Flatwoods salamanders are moderately-sized salamanders
that are generally black to chocolate-black with fine, irregular,
light gray lines and specks that form a cross-banded pattern
across their backs. Adults are terrestrial and live underground
most of the year. They breed in relatively small, isolated
ephemeral ponds where the larvae develop until metamorphosis.
Mature salamanders migrate out of the ponds and into uplands
where they live until they move back to ponds to breed as
Flatwoods salamanders are endemic to the lower Gulf and
Atlantic coastal plains where they occur in what were historically
longleaf pine-wiregrass flatwoods and savannas. Their habitat
has been reduced to less than 20 percent of its original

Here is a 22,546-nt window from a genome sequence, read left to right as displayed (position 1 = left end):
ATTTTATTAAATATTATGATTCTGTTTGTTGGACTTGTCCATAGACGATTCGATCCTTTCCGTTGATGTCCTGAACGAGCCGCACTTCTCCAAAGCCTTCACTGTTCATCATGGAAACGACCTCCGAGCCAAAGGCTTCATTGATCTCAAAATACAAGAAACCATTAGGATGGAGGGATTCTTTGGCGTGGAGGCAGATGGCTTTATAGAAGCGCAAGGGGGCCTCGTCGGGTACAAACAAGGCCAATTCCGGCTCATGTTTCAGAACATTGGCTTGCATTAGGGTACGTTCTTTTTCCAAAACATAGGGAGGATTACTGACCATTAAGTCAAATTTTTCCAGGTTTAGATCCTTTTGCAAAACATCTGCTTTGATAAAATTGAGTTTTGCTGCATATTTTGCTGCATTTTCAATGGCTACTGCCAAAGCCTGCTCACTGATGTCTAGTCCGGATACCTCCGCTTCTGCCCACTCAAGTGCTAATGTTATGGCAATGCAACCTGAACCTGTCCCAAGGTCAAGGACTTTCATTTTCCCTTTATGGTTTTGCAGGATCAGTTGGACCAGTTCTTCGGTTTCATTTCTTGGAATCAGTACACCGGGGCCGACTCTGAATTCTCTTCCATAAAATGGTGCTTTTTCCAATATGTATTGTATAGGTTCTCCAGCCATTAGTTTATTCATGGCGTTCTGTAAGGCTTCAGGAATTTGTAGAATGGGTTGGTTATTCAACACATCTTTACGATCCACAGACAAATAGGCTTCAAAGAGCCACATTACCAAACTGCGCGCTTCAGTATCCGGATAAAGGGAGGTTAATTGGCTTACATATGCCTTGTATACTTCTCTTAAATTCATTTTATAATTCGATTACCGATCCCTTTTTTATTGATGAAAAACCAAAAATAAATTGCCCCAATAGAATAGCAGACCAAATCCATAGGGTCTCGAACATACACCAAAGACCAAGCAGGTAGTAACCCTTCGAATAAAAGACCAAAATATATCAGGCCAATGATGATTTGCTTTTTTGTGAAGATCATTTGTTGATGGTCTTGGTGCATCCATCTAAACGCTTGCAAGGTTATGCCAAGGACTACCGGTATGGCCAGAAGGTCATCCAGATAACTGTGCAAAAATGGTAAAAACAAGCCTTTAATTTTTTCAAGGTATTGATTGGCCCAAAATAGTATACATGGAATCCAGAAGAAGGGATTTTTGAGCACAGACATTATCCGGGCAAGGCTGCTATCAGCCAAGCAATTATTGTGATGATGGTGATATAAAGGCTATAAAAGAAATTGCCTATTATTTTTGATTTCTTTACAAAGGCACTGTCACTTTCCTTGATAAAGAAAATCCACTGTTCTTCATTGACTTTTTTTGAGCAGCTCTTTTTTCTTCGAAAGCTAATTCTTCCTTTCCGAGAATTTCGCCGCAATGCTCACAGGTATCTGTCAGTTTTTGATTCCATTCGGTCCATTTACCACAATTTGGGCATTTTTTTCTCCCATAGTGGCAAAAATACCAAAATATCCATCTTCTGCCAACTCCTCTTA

extent. Surviving populations of flatwoods salamanders are
small, localized, and highly vulnerable to habitat destruction,
deterioration, and fragmentation.
The flatwoods salamander was listed as threatened under
the Endangered Species Act in 1999. A recent study split
the flatwoods salamander into two species - the frosted
flatwoods salamander and the reticulated flatwoods salamander.
The Service has determined that endangered status is warranted
for the reticulated flatwoods salamander. The frosted flatwoods
salamander will retain threatened status.